My grandmother should have been in my seat.
She would have at home with the low light over the semi-circle felt-covered table. She would have been watching the cards of the other players and, in particular, what they had bet and she would have been weighing the odds of taking another card or going bust.
My father used to say his mother was born before her time. The gates to the corporate world were closed to women back then, but had women been accepted in the stratosphere of corporate finance, she would have soared.
And if playing cards were any indication of her ability to assess the odds, remain expressionless, read a bluff, and pile up the chips, she would have been the queen bee of Wall Street. Of course, that didn’t happen, but she taught me gin rummy and hearts at an early age. She loved cards, and she would have been my best mentor.
But I was on my own Tuesday, and the stakes were high – 10 grand, to be exact.
I was one of 36 players in the Twin River Casino Blackjack for Charity Tournament.
It’s an event I’ve covered for the last two years, looking on as elected officials, union leaders, and celebrities gamble – they all start off with $2,000 of chips – to benefit the charity of their choice. In the preliminaries, the 36 players are divided equally between six tables. After five rounds, the player with the greatest winnings at each table moves on to the finalist table and the opportunity to win up to $10,000 for their selected charity.
Going into the tournament, each of the charities is guaranteed $1,000 no matter how their player finishes. Those at the championship table get a minimum of $1,250, which goes up from there to the grand amount.
This year, at the invitation of Twin River, I was sitting at the table and wishing I’d had a coach.
My chips were divided into five equal piles of $400 each. My strategy was simple, maybe simplistic. I would bet $400 on each hand, and if I lost them all, I would have nothing left by the end of round one. Of course, that would mean I wouldn’t be going to the championship table.
Rep. Patricia Serpa, who was beside me, had a different strategy. She’s cautious. She was in the game for the long haul, placing the minimum $100 bet with each hand.
But Lady Luck has a way of changing one’s thinking, and as it turns out, one’s fortune.
I hit blackjack on the second hand and then again on the third. I had a mountain of chips and felt emboldened. I had the luck and the rest of the table, and the dealer didn’t.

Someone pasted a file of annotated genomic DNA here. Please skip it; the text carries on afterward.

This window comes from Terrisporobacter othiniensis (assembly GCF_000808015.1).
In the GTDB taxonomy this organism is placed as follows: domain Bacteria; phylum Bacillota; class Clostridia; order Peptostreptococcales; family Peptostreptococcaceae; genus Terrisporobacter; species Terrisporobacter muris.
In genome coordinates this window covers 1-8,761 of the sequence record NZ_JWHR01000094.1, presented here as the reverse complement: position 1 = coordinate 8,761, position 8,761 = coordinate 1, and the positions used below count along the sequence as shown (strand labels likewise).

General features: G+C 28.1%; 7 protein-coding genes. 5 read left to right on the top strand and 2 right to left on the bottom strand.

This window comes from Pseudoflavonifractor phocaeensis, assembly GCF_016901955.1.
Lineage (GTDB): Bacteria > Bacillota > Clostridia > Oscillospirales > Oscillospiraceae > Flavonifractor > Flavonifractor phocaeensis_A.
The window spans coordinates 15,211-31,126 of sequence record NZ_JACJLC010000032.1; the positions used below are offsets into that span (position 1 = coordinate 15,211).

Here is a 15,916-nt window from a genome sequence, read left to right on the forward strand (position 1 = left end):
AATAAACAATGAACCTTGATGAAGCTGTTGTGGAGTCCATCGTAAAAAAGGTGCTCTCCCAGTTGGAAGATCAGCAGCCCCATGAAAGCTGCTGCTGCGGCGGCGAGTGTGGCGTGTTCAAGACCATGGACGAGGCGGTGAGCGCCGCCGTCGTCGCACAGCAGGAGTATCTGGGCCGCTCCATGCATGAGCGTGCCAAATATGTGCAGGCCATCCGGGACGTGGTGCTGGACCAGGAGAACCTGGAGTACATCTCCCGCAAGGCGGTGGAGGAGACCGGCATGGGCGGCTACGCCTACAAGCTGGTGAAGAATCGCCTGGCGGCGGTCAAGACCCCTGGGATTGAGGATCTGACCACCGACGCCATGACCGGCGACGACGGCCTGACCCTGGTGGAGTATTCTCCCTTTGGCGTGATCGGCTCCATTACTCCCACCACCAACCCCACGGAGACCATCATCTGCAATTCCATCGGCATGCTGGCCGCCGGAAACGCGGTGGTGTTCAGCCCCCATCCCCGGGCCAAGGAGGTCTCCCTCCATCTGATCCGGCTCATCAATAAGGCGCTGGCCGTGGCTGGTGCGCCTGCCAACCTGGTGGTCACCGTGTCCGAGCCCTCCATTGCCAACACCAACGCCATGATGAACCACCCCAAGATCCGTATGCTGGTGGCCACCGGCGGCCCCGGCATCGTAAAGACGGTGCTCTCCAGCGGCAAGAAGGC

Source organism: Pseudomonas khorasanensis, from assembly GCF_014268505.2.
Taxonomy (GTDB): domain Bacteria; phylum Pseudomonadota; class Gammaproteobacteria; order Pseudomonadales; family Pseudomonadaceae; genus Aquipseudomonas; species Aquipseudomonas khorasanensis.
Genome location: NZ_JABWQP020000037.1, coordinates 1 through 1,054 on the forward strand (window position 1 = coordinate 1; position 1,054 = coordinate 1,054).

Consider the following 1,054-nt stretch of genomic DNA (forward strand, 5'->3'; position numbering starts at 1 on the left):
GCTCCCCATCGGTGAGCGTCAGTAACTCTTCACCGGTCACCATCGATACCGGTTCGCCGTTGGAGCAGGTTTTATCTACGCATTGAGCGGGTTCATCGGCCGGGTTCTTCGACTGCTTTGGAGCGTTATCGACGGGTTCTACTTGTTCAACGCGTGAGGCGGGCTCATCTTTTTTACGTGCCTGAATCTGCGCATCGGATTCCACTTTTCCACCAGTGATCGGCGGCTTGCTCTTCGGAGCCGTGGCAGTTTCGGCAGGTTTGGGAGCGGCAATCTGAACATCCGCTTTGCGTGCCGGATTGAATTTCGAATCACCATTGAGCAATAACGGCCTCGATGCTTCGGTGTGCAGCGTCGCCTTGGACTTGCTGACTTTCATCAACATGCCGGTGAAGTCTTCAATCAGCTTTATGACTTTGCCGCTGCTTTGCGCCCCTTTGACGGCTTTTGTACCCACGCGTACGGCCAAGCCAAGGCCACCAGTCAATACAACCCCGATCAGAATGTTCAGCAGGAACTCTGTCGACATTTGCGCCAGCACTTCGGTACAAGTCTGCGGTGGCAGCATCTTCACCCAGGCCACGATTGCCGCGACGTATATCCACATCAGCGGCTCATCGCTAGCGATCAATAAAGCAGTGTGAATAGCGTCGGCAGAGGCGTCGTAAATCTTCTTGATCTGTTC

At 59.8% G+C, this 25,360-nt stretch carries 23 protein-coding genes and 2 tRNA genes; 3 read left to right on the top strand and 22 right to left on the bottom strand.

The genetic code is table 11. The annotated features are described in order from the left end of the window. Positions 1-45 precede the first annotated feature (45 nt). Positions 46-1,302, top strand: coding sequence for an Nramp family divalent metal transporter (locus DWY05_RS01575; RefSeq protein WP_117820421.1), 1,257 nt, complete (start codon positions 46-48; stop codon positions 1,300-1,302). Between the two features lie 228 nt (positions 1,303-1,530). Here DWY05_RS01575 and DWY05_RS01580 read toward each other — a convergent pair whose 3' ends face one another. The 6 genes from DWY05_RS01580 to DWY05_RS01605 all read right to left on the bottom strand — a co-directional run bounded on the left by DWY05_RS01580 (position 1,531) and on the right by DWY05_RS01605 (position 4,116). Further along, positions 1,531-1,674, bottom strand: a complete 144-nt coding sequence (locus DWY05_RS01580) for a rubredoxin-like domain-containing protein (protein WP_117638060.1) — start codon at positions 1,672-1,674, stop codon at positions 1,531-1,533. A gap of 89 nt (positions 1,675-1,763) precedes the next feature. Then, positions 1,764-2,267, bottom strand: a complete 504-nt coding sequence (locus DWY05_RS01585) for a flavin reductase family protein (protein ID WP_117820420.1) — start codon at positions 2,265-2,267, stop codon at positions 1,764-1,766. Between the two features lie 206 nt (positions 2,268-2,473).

I moved a chunk of chips beside my cards, casting aside my own $400 rule.
Pat played her $100. She won. I lost.
Now it was the fifth and final hand.
Pat moved a single chip beside her cards.
The dealer and those gathered around were surprised. This was it – why was she holding back?
This ran against her grain – it was all or nothing.
I weighed the odds. If Pat won, she might beat me if I lost. I bet the minimum. She went for the grand enchilada. I waited for the cards.
She won, and I lost. But it wasn’t over. The dealer stacked up our respective chips and declared me the winner by $50.
Now it was on to the championship table.
These guys knew what they were doing. All the players gathered around. The games began, and it seemed Lady Luck had abandoned me. The dealer was sweeping away my chips while Mike Sabitoni, president of the Rhode Island Building Trades Council at the far end of the table, was building a Trump tower.
Then, on the third hand, things changed.
I looked at my cards – a total of 16.
“Are you going to split?’ the dealer asked.
Split? What, I wasn’t going to leave the table.
It was clear I wasn’t a frequent blackjack player.
The dealer pointed to my pair of eights and separated them. Now I was playing two hands. I stopped at 20 on the first. When I got to 20 on the second, I couldn’t believe my good fortune.
Now I had a stack of chips although not like Mike’s.
Mike was the grand winner, delivering $10,000 for Foster Forward. Placing second, Sen. Mary Ellen Goodwin won $7,500 for Mary House. I won $5,000 for the Rhode Island Academic Decathlon, which was boosted by another $1,000 thanks to Sen. Michael McCaffrey, who also played.
Naturally, none of the giving would have been possible without Twin River, which has given away $180,000 in its Blackjack for Charity Tournaments.
I like to think there was more to it than Lady Luck.
Thanks, Grandma, for being there.